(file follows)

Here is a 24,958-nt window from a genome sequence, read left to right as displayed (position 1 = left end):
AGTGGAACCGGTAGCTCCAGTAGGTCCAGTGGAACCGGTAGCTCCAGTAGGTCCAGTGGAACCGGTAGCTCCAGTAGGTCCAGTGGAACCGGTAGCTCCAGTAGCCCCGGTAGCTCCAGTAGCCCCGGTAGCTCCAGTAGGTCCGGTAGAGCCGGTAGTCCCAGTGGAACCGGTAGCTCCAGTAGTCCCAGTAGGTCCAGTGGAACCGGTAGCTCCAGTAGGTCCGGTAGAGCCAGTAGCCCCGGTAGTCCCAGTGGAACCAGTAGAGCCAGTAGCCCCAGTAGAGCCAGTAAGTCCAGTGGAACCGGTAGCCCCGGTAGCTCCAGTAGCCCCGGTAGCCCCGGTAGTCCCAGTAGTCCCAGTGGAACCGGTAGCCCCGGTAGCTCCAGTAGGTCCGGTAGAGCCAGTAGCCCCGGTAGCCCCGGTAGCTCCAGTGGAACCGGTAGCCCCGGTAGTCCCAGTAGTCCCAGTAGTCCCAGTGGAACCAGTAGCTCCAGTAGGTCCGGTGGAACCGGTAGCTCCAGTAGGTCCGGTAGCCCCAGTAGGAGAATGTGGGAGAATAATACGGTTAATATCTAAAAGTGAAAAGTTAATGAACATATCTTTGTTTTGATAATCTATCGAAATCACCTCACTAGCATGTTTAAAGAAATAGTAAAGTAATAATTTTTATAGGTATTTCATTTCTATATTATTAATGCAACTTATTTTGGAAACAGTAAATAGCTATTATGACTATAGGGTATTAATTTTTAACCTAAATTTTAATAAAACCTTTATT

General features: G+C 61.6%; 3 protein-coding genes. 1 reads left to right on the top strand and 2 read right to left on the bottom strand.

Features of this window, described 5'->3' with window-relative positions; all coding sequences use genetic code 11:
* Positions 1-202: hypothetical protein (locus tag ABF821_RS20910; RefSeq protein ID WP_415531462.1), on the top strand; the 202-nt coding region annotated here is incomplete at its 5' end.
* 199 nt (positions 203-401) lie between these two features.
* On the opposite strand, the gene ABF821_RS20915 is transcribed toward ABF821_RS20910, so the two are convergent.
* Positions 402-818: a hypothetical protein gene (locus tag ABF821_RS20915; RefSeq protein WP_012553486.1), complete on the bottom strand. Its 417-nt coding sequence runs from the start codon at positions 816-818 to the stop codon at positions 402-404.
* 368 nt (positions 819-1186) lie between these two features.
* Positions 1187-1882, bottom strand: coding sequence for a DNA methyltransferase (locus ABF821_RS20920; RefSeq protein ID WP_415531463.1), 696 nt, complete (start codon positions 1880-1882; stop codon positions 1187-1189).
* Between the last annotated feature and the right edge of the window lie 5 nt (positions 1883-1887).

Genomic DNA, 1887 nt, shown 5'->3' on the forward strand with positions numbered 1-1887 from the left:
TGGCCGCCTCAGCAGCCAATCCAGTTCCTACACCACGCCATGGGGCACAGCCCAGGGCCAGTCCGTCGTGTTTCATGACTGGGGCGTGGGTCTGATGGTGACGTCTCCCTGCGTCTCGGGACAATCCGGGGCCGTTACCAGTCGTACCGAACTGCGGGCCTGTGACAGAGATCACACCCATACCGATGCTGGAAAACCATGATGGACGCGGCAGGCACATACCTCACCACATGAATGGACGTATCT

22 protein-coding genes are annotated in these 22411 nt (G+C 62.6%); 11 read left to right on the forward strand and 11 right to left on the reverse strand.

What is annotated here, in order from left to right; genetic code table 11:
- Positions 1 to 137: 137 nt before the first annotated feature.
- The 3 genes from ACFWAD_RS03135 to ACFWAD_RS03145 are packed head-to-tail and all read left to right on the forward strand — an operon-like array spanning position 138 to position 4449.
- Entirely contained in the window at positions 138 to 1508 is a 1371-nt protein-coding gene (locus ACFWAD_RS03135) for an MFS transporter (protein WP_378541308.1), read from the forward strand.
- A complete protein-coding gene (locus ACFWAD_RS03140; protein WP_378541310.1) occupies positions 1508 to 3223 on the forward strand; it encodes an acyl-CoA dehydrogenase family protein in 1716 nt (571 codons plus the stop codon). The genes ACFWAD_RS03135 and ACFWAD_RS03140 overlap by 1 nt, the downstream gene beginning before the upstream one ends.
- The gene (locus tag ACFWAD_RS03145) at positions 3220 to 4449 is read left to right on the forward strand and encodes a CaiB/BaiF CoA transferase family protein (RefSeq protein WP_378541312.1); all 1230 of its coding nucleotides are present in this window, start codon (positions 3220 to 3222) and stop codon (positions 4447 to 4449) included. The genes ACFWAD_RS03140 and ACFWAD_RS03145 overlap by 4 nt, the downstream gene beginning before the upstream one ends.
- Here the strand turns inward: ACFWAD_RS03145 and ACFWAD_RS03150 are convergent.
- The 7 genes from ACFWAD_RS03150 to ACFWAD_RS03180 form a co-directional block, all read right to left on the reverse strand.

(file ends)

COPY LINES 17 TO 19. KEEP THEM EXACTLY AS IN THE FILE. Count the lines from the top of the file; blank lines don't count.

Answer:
- The 3 genes from ACFWAD_RS03135 to ACFWAD_RS03145 are packed head-to-tail and all read left to right on the forward strand — an operon-like array spanning position 138 to position 4449.
- Entirely contained in the window at positions 138 to 1508 is a 1371-nt protein-coding gene (locus ACFWAD_RS03135) for an MFS transporter (protein WP_378541308.1), read from the forward strand.
- A complete protein-coding gene (locus ACFWAD_RS03140; protein WP_378541310.1) occupies positions 1508 to 3223 on the forward strand; it encodes an acyl-CoA dehydrogenase family protein in 1716 nt (571 codons plus the stop codon). The genes ACFWAD_RS03135 and ACFWAD_RS03140 overlap by 1 nt, the downstream gene beginning before the upstream one ends.